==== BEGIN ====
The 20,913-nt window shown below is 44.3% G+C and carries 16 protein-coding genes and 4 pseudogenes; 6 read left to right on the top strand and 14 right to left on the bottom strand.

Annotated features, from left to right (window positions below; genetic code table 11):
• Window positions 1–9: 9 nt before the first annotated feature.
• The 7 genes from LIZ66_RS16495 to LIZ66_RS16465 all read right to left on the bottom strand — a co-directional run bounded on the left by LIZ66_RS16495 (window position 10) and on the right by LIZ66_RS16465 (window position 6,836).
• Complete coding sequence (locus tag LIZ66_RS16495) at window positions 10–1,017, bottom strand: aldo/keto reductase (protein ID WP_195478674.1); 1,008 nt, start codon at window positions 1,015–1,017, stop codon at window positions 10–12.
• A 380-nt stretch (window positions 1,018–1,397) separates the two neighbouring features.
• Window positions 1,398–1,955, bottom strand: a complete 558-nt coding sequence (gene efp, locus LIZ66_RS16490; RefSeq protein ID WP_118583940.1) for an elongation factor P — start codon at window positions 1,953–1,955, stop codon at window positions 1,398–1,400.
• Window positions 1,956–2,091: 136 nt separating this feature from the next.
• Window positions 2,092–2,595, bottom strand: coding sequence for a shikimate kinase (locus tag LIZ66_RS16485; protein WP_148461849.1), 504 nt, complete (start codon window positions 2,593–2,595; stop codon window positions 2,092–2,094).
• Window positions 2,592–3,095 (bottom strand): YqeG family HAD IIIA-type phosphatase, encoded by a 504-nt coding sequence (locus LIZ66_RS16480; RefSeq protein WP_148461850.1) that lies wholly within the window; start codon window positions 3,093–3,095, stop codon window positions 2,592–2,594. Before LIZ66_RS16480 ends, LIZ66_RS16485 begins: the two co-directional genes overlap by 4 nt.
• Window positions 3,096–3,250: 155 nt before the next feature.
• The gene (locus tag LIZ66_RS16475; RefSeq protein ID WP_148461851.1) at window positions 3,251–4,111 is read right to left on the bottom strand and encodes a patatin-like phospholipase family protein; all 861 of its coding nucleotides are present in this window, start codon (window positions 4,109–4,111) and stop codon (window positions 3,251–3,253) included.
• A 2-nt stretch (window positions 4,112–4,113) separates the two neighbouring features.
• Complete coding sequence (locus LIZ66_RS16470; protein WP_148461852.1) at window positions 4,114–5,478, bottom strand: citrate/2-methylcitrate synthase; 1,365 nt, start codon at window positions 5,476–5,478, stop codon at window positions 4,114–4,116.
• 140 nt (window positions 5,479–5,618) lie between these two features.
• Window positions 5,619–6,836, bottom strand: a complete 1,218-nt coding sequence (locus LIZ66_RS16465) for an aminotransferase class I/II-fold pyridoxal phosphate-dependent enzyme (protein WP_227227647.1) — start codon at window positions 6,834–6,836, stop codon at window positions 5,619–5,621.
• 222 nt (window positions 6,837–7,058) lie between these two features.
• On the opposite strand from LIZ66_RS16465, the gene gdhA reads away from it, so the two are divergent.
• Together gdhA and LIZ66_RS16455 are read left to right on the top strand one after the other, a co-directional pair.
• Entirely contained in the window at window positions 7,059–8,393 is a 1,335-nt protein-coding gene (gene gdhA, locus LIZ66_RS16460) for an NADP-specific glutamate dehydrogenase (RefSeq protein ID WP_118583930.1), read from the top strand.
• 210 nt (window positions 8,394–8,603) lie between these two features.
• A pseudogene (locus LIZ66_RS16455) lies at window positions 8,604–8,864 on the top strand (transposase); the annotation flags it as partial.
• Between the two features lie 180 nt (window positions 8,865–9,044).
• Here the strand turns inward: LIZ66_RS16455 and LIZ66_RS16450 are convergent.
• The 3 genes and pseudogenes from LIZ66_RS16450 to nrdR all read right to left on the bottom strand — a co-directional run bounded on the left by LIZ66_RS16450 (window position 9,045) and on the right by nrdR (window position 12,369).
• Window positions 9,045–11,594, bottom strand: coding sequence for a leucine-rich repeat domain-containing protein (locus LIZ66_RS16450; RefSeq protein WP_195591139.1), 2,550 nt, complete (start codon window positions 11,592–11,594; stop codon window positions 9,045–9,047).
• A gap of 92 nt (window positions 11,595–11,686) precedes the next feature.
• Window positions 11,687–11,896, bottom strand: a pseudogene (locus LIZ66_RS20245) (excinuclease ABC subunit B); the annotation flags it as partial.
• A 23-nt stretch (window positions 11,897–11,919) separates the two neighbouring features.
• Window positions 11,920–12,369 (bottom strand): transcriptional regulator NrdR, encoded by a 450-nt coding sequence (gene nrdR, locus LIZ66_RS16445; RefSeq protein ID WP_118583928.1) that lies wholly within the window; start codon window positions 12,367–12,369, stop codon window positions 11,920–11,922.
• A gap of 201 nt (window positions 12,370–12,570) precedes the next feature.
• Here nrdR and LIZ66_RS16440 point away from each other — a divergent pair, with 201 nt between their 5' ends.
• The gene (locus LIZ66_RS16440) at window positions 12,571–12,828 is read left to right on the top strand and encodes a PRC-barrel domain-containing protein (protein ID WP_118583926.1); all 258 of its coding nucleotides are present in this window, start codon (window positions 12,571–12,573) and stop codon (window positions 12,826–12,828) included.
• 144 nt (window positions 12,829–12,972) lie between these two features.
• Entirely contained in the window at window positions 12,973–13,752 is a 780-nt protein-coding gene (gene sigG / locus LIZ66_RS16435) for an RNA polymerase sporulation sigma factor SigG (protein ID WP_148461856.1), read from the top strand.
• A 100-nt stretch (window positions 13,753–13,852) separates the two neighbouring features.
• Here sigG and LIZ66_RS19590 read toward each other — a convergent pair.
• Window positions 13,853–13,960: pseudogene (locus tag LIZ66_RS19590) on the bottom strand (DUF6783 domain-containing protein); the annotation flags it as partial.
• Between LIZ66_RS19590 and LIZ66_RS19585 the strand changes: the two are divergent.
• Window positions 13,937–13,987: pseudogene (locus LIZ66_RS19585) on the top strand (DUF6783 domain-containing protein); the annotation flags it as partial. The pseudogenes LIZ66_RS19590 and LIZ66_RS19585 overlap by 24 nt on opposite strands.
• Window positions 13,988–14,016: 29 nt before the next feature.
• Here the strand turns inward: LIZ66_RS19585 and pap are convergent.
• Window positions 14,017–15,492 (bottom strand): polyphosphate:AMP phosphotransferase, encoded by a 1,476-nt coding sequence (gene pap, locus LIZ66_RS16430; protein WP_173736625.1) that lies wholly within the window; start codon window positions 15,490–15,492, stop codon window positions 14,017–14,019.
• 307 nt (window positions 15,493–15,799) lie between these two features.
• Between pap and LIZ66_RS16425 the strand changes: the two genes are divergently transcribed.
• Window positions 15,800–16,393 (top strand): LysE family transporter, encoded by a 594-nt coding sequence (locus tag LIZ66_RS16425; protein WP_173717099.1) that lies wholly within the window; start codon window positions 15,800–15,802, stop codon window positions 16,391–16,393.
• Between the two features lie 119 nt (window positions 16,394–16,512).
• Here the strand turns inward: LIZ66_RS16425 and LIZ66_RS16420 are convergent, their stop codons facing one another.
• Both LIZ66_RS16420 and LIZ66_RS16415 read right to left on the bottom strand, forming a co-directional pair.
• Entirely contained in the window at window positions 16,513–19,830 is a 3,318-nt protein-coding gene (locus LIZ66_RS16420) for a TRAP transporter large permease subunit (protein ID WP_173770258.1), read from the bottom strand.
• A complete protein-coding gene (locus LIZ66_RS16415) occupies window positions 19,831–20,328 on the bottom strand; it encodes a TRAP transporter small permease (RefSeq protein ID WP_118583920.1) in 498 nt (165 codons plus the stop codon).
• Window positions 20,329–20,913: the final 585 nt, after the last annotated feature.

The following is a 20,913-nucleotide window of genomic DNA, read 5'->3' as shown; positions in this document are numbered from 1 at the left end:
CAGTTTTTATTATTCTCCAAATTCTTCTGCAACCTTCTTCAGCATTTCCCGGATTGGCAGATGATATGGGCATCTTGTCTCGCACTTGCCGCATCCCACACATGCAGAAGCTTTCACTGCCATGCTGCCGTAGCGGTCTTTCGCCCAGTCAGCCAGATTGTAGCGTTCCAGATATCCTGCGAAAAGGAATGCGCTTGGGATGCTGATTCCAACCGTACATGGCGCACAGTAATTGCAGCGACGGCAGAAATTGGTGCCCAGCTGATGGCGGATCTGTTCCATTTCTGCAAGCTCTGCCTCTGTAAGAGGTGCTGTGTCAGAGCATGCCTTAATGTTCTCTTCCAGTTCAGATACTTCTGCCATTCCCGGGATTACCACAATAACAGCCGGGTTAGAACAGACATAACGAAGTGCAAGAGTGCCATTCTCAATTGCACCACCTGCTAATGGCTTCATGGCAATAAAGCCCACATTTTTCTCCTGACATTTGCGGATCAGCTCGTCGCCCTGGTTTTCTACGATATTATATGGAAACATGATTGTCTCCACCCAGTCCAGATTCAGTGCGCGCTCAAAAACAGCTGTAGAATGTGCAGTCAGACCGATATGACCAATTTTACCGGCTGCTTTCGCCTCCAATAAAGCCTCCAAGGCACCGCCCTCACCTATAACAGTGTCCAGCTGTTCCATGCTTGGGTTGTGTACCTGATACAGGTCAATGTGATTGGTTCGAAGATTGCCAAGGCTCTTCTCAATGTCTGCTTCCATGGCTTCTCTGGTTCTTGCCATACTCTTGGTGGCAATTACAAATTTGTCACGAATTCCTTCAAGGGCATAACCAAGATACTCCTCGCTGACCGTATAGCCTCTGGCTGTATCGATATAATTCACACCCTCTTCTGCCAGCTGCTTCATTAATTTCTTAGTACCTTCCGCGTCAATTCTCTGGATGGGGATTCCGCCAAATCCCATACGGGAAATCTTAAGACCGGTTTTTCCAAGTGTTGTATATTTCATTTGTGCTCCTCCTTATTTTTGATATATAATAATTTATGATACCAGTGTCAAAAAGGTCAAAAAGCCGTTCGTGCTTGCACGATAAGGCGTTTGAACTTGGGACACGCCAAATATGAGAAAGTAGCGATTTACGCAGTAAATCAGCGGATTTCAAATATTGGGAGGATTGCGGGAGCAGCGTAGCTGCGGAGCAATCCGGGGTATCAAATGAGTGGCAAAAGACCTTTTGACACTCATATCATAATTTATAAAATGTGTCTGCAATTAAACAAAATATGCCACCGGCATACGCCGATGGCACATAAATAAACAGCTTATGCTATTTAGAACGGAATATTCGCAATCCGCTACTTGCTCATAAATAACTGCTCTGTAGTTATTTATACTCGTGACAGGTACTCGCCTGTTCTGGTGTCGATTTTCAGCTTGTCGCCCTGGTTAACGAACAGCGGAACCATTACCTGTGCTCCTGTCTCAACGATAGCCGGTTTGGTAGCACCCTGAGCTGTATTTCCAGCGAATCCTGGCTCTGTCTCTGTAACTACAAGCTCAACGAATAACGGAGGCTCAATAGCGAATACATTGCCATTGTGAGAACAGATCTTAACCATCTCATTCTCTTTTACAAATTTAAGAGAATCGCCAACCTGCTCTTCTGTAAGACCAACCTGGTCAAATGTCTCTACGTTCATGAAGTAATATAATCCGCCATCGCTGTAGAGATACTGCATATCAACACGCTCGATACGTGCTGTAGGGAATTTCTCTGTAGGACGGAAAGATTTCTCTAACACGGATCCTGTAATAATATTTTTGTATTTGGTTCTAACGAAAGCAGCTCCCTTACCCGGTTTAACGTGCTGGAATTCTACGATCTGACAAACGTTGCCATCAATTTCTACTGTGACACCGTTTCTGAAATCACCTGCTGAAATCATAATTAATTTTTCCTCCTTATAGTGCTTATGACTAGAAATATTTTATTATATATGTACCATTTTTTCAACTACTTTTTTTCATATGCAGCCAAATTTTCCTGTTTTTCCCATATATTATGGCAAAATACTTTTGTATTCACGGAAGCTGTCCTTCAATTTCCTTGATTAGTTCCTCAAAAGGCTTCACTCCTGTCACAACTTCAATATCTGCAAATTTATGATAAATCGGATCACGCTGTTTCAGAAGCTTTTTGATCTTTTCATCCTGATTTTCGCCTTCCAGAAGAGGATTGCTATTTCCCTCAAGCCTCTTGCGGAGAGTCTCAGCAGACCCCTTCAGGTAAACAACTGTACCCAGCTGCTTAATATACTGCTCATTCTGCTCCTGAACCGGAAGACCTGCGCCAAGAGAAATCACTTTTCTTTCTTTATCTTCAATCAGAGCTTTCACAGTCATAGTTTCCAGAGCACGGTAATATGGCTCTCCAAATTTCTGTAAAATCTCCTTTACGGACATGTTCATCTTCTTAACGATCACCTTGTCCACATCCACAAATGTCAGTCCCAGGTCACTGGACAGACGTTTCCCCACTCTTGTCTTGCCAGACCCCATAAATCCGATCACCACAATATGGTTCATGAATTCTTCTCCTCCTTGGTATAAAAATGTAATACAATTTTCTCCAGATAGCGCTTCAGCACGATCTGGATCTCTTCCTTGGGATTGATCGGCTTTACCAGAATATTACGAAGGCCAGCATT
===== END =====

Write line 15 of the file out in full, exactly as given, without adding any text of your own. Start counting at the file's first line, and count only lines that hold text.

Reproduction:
• 140 nt (window positions 5,479–5,618) lie between these two features.